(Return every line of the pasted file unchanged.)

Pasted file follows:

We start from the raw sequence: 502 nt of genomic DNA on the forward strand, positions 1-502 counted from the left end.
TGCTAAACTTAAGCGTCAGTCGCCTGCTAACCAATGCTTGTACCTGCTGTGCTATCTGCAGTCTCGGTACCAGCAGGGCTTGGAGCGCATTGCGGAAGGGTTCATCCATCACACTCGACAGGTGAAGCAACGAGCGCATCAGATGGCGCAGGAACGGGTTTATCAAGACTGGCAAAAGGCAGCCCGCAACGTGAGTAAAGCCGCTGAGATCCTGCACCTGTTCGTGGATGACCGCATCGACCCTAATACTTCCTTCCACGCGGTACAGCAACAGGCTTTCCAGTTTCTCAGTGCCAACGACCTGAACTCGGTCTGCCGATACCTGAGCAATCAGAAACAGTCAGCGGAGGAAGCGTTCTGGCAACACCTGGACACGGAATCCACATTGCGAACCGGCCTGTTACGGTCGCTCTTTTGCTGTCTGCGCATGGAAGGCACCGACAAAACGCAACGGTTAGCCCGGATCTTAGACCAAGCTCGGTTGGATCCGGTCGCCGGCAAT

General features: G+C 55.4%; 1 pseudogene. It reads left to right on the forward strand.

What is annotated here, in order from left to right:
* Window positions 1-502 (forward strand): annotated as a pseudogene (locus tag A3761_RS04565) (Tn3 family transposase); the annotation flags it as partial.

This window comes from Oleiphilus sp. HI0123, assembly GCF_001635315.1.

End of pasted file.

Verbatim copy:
We start from the raw sequence: 502 nt of genomic DNA on the forward strand, positions 1-502 counted from the left end.
TGCTAAACTTAAGCGTCAGTCGCCTGCTAACCAATGCTTGTACCTGCTGTGCTATCTGCAGTCTCGGTACCAGCAGGGCTTGGAGCGCATTGCGGAAGGGTTCATCCATCACACTCGACAGGTGAAGCAACGAGCGCATCAGATGGCGCAGGAACGGGTTTATCAAGACTGGCAAAAGGCAGCCCGCAACGTGAGTAAAGCCGCTGAGATCCTGCACCTGTTCGTGGATGACCGCATCGACCCTAATACTTCCTTCCACGCGGTACAGCAACAGGCTTTCCAGTTTCTCAGTGCCAACGACCTGAACTCGGTCTGCCGATACCTGAGCAATCAGAAACAGTCAGCGGAGGAAGCGTTCTGGCAACACCTGGACACGGAATCCACATTGCGAACCGGCCTGTTACGGTCGCTCTTTTGCTGTCTGCGCATGGAAGGCACCGACAAAACGCAACGGTTAGCCCGGATCTTAGACCAAGCTCGGTTGGATCCGGTCGCCGGCAAT

General features: G+C 55.4%; 1 pseudogene. It reads left to right on the forward strand.

What is annotated here, in order from left to right:
* Window positions 1-502 (forward strand): annotated as a pseudogene (locus tag A3761_RS04565) (Tn3 family transposase); the annotation flags it as partial.

This window comes from Oleiphilus sp. HI0123, assembly GCF_001635315.1.